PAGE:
To succeed with an MVP approach you need a clear vision of the scope of your MVP and subsequent Phases, also based on what you need when.
In the eternal love triangle of time vs scope vs budget, we find that an MVP model works best where Time is the driving factor in the initial project. This is especially effective where you have hard timelines, driven by external constraints
Consider what capacity you have to deploy workarounds after the MVP release, from both a capacity and also user buy-in perspective.
Critically consider what resources you have available to deliver multiple releases, and to transition them into new ways of working whilst working on the next release.
Finally, test out the technology partner you’re working with: is MVP a core part of their model or is it opportunistic? If they’re promoting MVP because it’s on trend as opposed ot being baked into their method then it’s best avoided.
At the end of the day of course, MVP isn’t a new and radical concept.
The principle of defining phased implementations of new technology, as opposed to “big bang” launches, has been around for decades and remains a strong option for anyone. It’s become the current trend on the back of Agile’s current pre-eminence, but you don’t have to adopt a full Agile model to benefit from some components, so maybe that’s the takeaway.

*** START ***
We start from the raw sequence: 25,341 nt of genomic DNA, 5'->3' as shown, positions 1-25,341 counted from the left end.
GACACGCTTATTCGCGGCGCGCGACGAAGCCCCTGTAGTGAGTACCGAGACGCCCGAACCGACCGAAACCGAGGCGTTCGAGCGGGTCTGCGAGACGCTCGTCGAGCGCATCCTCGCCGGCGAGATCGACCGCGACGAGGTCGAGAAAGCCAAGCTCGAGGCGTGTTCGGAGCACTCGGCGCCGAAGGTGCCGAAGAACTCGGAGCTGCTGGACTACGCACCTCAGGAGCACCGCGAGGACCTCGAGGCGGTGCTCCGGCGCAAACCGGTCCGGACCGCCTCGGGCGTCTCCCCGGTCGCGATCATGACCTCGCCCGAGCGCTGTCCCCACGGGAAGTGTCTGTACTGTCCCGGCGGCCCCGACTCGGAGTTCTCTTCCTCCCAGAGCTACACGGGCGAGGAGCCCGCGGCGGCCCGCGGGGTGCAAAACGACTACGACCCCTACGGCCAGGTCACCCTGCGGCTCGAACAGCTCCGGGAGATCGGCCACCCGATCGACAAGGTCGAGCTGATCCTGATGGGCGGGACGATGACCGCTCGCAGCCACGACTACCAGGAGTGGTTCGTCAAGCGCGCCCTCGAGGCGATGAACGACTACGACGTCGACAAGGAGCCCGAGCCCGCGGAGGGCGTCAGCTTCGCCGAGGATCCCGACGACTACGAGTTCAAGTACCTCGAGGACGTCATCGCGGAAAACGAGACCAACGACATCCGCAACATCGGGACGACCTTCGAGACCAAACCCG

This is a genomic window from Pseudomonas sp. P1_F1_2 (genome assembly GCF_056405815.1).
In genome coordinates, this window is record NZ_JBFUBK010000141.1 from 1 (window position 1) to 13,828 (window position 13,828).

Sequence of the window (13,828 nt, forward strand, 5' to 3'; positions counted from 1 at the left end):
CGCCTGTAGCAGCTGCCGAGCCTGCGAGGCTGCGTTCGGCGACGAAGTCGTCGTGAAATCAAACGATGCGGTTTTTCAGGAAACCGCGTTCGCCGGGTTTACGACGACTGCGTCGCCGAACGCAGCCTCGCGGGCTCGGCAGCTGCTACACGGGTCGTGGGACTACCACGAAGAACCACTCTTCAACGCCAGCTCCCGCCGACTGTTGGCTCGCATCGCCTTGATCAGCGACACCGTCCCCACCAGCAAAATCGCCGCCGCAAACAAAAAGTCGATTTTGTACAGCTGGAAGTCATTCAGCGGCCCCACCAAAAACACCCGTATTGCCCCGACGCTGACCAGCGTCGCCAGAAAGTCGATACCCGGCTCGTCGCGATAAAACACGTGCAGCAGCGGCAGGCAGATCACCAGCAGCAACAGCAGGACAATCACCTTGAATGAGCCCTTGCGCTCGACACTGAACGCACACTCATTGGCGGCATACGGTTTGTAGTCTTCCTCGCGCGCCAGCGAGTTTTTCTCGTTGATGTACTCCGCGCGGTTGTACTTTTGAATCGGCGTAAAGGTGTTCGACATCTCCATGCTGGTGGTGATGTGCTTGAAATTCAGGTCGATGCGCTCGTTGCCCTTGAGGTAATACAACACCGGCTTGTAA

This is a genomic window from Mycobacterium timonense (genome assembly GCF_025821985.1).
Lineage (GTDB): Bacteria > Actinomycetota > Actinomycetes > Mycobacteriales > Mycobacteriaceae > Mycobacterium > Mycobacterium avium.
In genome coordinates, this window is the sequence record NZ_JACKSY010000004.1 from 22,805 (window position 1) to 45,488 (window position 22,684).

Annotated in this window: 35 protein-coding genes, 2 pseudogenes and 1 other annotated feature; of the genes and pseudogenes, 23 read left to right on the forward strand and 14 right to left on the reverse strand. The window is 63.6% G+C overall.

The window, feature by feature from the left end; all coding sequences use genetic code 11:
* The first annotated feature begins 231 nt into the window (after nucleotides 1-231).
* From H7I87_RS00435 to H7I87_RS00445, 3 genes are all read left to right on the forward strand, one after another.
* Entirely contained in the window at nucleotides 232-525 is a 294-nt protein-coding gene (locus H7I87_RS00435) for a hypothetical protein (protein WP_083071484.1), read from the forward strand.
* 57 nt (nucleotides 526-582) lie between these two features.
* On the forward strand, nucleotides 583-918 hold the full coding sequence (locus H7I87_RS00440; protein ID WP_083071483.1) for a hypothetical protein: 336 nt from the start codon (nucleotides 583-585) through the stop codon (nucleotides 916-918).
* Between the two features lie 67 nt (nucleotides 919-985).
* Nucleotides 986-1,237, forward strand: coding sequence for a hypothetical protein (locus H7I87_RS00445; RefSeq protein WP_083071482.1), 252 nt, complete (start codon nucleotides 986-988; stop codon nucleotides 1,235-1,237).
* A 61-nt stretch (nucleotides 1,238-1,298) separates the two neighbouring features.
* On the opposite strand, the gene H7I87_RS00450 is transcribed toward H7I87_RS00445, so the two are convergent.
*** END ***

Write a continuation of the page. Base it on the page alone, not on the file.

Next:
When planning your implementation, break the deliverables out into potential phases and see if that’s viable for you. Can you replace elements of your current technology landscape incrementally, maintaining business-as-usual, without degrading services, and without having to invest significant additional funds to re-work integrations through the phases.
If you can, if you can resource it, and if culturally you buy in to the concept, then consider whether it’s more beneficial for you than one big implementation, including the considerations listed in this article in your decision making.
As a final “if”; if a phased model works for you and your technology partner, you can come back round to the original question, knowing what your drivers are for a phased implementation. Consider how close you are to the MVP minimalism of launching iterations of “what you need, when” with the primary purpose of learning from each iteration and using that feedback to influence the next phase, including building out full feature sets.
By then you’ll have worked out whether you’re going for big bang or a phased approach; whether you’re going for a phased approach or an MVP model; and whether the last point is just semantics!